Rajendra Nath Mittal, J.
1. This is a petition under Section 256(2) of the I.T. Act 1961 (hereinafter referred to as 'the Act') praying that the Tribunal be directed to refer the following questions of law to this court:
'Whether, on the facts and in the circumstances of the case, the find-ding of the Tribunal that Shri Gyan Chand had no sufficient funds to make the advance of the loan of Rs. 20,000 to Shri Tarsem Lal is vitiated by taking into consideration the inadmissible evidence of Shri Gujjar Mal and by not taking into consideration the material on the record to prove that he had sufficient finances which were earlier loaned to third party assessees and which were later on loaned to Shri Tarsem Lal ?
(ii) Whether, on the facts and in the circumstances of the case, the finding of the Tribunal that the loan of Rs. 20,000 taken by the assessee is not satisfactorily proved is vitiated by not taking into consideration the plea of the assessee that he took loan from Shri Tarsem Lal and by not taking into consideration the material placed on the record and the circumstantial evidence in support thereof ?
(iii) Whether, on the facts and in the circumstances of the case, the Tribunal could legally infer that in spite of the failure of Shri Tarsem Lal to satisfactorily prove the loan of Rs. 20,000 from Shri Gyan Chand, the loan by the assessee from Shri Tarsem Lal is not proved '
2. Briefly, the facts are that the assessee is a registered firm and carries on business of manufacturing staple cloth, purchase and sale of yarn and cloth. During the accounting year ending March 31, 1968, relevant to the assessment year 1968-69, the assessee filed two returns--one on August 9, 1968, declaring an income of Rs. 30,856 and the second on October 29, 1968, declaring an income of Rs. 31,211. This was the second year of its business. During the course of examination of the books of accounts, the ITO noticed a cash credit of Rs. 20,000 in the name of Tarsem Lal on which no interest had been paid. The assessee gave an explanation that this amount was brought by Tarsem Lal from Gyan Chand. This explanation was not accepted by the ITO and the same was added to the assessee's income from undisclosed sources, vide his order of June 27, 1969.
3. The assessee went up in appeal against the order of the ITO to the AAC, which was dismissed by him on September 24, 1970. The assessee filed a second appeal before the Income-tax Appellate Tribunal which was also dismissed on March 27, 1973. It then filed an application under Section 256(1) of the Act to refer the questions stated above for the opinion of this court which also met the same fate on August 5, 1974. Now the petitioner has come up in petition under Section 256(2) of the Act to this court.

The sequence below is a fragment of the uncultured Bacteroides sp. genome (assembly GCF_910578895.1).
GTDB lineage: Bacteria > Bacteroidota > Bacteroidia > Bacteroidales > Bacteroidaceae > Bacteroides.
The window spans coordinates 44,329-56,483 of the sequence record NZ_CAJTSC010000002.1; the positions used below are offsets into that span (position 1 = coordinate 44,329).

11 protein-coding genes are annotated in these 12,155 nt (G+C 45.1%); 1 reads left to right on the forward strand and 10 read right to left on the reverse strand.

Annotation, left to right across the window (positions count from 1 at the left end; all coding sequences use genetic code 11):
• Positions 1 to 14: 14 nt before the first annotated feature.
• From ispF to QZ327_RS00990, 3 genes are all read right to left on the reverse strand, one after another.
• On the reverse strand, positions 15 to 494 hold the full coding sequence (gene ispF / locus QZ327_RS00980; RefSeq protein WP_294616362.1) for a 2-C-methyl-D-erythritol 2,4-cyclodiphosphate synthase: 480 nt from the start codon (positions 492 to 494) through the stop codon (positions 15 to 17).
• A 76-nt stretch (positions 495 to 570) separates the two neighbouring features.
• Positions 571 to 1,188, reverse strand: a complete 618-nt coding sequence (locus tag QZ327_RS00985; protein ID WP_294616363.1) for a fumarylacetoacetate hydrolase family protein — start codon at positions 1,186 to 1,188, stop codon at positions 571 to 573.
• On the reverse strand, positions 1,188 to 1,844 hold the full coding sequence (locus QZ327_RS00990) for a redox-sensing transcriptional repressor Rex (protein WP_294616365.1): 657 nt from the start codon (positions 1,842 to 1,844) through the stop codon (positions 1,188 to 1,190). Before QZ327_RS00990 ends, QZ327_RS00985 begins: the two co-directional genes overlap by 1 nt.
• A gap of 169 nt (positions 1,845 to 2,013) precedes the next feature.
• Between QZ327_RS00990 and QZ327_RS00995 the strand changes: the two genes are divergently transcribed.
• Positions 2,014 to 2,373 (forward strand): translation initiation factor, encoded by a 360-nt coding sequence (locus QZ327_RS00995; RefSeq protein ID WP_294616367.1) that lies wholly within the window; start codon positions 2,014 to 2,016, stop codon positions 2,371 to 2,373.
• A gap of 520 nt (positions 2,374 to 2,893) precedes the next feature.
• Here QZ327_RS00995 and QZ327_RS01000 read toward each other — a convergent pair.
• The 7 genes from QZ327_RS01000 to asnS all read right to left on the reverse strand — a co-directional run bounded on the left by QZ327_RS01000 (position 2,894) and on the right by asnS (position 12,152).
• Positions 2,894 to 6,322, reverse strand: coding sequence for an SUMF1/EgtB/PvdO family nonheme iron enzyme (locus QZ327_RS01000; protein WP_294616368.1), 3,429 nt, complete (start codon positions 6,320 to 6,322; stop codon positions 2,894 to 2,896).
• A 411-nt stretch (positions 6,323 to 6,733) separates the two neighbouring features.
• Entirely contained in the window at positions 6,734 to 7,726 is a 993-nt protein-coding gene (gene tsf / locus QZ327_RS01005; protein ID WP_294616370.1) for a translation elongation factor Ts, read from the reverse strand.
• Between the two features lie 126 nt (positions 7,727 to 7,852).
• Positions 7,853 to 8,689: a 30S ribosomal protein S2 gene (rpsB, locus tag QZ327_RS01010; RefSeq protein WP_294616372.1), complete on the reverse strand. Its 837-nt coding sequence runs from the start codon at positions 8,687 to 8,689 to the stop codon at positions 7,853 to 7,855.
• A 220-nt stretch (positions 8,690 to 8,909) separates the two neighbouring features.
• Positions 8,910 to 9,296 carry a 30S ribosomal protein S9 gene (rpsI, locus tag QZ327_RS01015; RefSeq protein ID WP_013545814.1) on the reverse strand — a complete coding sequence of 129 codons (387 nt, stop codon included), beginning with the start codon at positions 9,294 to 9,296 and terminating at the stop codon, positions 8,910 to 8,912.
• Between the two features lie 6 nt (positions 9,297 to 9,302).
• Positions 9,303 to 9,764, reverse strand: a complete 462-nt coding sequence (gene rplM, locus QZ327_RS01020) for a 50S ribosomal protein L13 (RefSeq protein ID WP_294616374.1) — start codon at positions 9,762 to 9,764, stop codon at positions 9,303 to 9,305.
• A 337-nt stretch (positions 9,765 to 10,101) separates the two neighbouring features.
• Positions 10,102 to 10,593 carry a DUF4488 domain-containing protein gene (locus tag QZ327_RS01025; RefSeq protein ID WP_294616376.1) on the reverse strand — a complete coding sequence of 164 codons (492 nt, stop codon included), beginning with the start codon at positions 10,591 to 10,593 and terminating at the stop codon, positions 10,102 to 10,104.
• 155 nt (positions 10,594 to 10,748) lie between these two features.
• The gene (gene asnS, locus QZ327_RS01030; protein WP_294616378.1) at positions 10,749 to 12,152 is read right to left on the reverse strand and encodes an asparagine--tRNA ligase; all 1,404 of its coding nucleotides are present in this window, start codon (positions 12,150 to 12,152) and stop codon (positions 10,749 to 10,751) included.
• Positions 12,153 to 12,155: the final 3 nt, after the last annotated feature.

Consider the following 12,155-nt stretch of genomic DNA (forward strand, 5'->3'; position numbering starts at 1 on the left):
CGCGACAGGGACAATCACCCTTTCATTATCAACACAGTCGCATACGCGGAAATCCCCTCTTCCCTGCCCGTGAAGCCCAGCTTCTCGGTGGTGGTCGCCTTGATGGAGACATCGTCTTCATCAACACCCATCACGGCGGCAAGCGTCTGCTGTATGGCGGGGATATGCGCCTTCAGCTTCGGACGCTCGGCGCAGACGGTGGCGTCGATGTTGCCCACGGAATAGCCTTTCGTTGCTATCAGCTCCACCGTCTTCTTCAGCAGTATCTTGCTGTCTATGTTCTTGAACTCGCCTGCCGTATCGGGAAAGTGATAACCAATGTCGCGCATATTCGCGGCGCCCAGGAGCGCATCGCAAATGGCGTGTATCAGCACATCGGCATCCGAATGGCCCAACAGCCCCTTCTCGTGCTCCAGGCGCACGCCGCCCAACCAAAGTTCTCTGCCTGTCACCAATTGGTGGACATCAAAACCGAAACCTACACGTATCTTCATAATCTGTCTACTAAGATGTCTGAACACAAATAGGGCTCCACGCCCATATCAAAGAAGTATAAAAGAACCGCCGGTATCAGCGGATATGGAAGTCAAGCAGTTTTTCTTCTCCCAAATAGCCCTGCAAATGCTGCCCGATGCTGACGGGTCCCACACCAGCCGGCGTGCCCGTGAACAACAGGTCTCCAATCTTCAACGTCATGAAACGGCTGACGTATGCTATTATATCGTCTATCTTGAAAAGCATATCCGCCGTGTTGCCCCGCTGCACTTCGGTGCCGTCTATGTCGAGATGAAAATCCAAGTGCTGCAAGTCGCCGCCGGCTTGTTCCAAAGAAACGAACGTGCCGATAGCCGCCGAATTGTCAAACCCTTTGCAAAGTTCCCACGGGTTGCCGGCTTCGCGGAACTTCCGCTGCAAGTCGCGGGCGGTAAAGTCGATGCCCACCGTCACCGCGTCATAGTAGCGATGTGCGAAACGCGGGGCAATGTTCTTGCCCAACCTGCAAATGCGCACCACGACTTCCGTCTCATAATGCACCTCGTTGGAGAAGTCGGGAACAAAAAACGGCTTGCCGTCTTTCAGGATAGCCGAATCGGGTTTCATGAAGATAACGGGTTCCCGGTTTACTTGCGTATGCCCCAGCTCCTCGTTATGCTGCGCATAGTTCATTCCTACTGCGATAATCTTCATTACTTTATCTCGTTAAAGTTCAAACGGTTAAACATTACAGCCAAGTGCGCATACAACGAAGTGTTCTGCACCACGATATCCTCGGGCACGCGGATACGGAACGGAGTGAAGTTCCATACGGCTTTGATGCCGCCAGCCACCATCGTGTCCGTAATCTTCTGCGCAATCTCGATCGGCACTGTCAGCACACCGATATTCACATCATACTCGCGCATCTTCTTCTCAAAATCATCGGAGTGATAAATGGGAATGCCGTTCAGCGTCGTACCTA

4. The only question that arises for determination is as to whether the questions required by the assessee to be referred to this court are questions of law or not. The Tribunal came to the conclusion that no question of law arises because the decision of the Tribunal is based on appraisal of the entire evidence on record comprising a number of facts and the question decided by it is a pure question of fact. The learned counsel for the petitioner has contended that the Tribunal while deciding the appeal took into consideration the statement of Gujjar Mal which was inadmissible in evidence. He further contends that the Tribunal also did not take into consideration certain material on the record to prove that Tarsem Lal had sufficient finances and he was in a position to advance loan to the assessee. We are not impressed by this contention of the learned counsel. No contention was raised before the Tribunal that the statement of Gujjar Mal wasinadmissible in evidence. Unless this matter was raised before the Tribunal, it cannot be raised in this court. The Tribunal is the final court to decide the matters relating to facts. It was also not contended before the Tribunal that any material on the record had not been taken into consideration by it while deciding the appeal. For the said reasons, we reject the contention of the learned counsel.
5. It is next contended by the learned counsel for the petitioner that it was not the duty of the petitioner to prove the source from where Gyan Chand got the amount of Rs. 20,000. He contends that the story of loan was plausible and the Tribunal misdirected itself in upholding that the cash credit in the name of Tarsem Lal was bogus and treating the amount as the Income of the assessee from undisclosed sources. We do not find force in this contention of the learned counsel as well. The Tribunal after taking into consideration various circumstances rejected the statement of Tarsem Lal. One of the reasons given by the Tribunal for doing so was that the statement of Gyan Chand was not worthy of credence. In case both these statements are rejected, no question of law arises in this regard. It is evident that the assessee wants reference regarding those questions which are purely of facts and which have been decided by the Tribunal. In the circumstances, there is no merit in the petition.
6. For the reasons recorded above, the petition fails and the same is dismissed, with no order as to costs.
J.V. Gupta, J.
7. I agree.